Thousands of first responders and workers who suffered health problems as a result of the
“The 20 years since 9/11 have decimated the responder community. The next 20 years will eradicate 9/11 responders,” said John Feal, founder of the
Feal, a retired construction worker who lost part of his foot while working at Ground Zero following the attacks, founded the
The organization organized numerous demonstrations on
ICONIC 9/11 PHOTOS AND THE PHOTOGRAPHERS WHO TOOK THEM: HERE ARE THEIR STORIES
The bill pays for the medical bills of first responders, many of whom have suffered respiratory illnesses, digestive disorders and cancers as a result of their exposure to toxins at the site of
Feal is again pushing lawmakers to act, this time over a funding shortfall in the program, which he says will be
While the bill authorizes funding until 2090, Feal said it does not take into account the cost of health care inflation, an issue he says will keep many responders from paying their bills. medical.
“In 2015, there were 76,000 people in the World Trade Center healthcare program. Now there are nearly 118,000 people in the program,” Feal said. “Nobody took medical inflation into consideration.”
But the program hasn’t been a one-size-fits-all solution for all 9/11 first responders, some of whom have been cut out of its benefits, which Feal hopes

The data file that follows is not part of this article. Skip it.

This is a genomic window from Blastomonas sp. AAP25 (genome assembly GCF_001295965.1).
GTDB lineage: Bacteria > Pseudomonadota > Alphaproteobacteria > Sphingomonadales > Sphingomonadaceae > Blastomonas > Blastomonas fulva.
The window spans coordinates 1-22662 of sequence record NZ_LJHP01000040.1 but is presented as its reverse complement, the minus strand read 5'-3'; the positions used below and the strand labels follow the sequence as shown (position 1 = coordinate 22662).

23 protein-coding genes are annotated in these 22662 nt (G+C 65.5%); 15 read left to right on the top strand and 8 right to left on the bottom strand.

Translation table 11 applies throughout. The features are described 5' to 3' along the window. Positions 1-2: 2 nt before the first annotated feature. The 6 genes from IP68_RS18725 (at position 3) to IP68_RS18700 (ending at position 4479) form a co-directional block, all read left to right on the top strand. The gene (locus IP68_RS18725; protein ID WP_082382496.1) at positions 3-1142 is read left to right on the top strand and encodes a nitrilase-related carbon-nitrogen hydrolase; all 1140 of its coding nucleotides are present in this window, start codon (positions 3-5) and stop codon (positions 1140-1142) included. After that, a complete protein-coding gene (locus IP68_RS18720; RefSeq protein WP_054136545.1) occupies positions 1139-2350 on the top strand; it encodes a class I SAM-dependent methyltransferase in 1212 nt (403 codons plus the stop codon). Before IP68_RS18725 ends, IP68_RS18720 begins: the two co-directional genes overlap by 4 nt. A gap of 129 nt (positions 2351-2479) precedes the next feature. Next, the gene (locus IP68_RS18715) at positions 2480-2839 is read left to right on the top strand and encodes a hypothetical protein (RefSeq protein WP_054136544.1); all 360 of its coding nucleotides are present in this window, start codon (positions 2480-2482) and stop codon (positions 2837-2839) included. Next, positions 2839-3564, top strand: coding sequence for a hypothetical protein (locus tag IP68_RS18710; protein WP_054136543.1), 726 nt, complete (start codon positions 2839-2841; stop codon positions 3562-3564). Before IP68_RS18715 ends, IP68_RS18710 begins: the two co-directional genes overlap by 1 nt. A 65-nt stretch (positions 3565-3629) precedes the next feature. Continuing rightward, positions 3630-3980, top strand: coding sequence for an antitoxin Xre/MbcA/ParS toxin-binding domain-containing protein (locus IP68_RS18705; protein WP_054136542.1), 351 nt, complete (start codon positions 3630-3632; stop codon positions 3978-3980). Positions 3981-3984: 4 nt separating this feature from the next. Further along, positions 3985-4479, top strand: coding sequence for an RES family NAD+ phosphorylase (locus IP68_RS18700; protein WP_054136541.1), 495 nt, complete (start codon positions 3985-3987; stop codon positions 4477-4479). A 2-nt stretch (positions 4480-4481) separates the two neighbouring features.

“You’ve seen stories about people in the Pentagon being kicked out,” Feal said. “The bill will allow approximately 800 to 1,200 Pentagon civilians and military personnel to re-enter or participate in the program.”
FORMER SHIPBOARD HOTEL TO HONOR 9/11 VICTIMS BY PUSHING DRINK CART FROM
Feal said he’s been in
While additional funding would be another win for 9/11 first responders, Feal said there are still issues his organization will have to continue to fight for.
“There has never been a bill written in
Some of the people who fall through the cracks do so because of what Feal called “arbitrary” eligibility criteria written by
“It’s not like the toxic clouds are saying ‘Oh, we have to stop at
He also pointed out a rule that all cancers should be diagnosed after
“Most cancers, you must have had them after September 2005,” Feal said. “It’s just an arbitrary date that they chose. These are things that kept people from getting into the program.”
Some of the most vulnerable responders are those who have not worked for the police and fire department and who have adequate insurance, even in retirement. But construction and trade workers who have been injured or ill have often lost their jobs and health benefits and are dependent on funding to get the treatment they need.
“A lot of them don’t qualify because of some kind of criteria that kept them out of the program,” Feal said. “So every day we stand up for them.”
LINK: Get updates and more on this story at foxnews.com.